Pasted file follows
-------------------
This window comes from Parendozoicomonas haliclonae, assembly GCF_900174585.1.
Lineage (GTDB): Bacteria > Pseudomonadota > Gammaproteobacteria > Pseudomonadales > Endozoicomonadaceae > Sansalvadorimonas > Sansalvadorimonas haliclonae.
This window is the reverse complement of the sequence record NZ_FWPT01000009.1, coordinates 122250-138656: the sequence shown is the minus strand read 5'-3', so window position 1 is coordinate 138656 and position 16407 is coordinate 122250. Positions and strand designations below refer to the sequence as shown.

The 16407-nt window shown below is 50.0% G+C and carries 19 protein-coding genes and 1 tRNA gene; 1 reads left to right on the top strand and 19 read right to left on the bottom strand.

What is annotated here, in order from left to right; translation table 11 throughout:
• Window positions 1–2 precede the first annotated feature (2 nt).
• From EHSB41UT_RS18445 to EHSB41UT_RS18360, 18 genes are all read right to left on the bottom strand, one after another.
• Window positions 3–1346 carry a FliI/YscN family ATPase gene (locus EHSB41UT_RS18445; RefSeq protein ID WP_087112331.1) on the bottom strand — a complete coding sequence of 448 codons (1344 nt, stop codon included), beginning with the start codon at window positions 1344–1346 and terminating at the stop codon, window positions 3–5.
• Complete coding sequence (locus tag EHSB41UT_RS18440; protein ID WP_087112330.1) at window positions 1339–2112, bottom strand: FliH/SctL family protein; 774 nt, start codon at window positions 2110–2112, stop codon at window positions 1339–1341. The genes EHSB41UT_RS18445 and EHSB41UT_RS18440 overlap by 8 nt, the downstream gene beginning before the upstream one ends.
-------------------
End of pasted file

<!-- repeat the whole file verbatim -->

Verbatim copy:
This window comes from Parendozoicomonas haliclonae, assembly GCF_900174585.1.
Lineage (GTDB): Bacteria > Pseudomonadota > Gammaproteobacteria > Pseudomonadales > Endozoicomonadaceae > Sansalvadorimonas > Sansalvadorimonas haliclonae.
This window is the reverse complement of the sequence record NZ_FWPT01000009.1, coordinates 122250-138656: the sequence shown is the minus strand read 5'-3', so window position 1 is coordinate 138656 and position 16407 is coordinate 122250. Positions and strand designations below refer to the sequence as shown.

The 16407-nt window shown below is 50.0% G+C and carries 19 protein-coding genes and 1 tRNA gene; 1 reads left to right on the top strand and 19 read right to left on the bottom strand.

What is annotated here, in order from left to right; translation table 11 throughout:
• Window positions 1–2 precede the first annotated feature (2 nt).
• From EHSB41UT_RS18445 to EHSB41UT_RS18360, 18 genes are all read right to left on the bottom strand, one after another.
• Window positions 3–1346 carry a FliI/YscN family ATPase gene (locus EHSB41UT_RS18445; RefSeq protein ID WP_087112331.1) on the bottom strand — a complete coding sequence of 448 codons (1344 nt, stop codon included), beginning with the start codon at window positions 1344–1346 and terminating at the stop codon, window positions 3–5.
• Complete coding sequence (locus tag EHSB41UT_RS18440; protein ID WP_087112330.1) at window positions 1339–2112, bottom strand: FliH/SctL family protein; 774 nt, start codon at window positions 2110–2112, stop codon at window positions 1339–1341. The genes EHSB41UT_RS18445 and EHSB41UT_RS18440 overlap by 8 nt, the downstream gene beginning before the upstream one ends.